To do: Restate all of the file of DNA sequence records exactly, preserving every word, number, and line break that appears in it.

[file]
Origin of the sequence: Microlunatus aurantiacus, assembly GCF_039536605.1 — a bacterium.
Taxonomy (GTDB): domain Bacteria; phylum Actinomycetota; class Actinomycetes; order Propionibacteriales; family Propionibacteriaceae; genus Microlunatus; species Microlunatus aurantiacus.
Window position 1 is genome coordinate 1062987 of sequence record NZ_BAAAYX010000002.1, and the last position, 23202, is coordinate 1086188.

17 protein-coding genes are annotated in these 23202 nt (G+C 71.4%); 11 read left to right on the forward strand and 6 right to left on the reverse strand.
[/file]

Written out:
Origin of the sequence: Microlunatus aurantiacus, assembly GCF_039536605.1 — a bacterium.
Taxonomy (GTDB): domain Bacteria; phylum Actinomycetota; class Actinomycetes; order Propionibacteriales; family Propionibacteriaceae; genus Microlunatus; species Microlunatus aurantiacus.
Window position 1 is genome coordinate 1062987 of sequence record NZ_BAAAYX010000002.1, and the last position, 23202, is coordinate 1086188.

17 protein-coding genes are annotated in these 23202 nt (G+C 71.4%); 11 read left to right on the forward strand and 6 right to left on the reverse strand.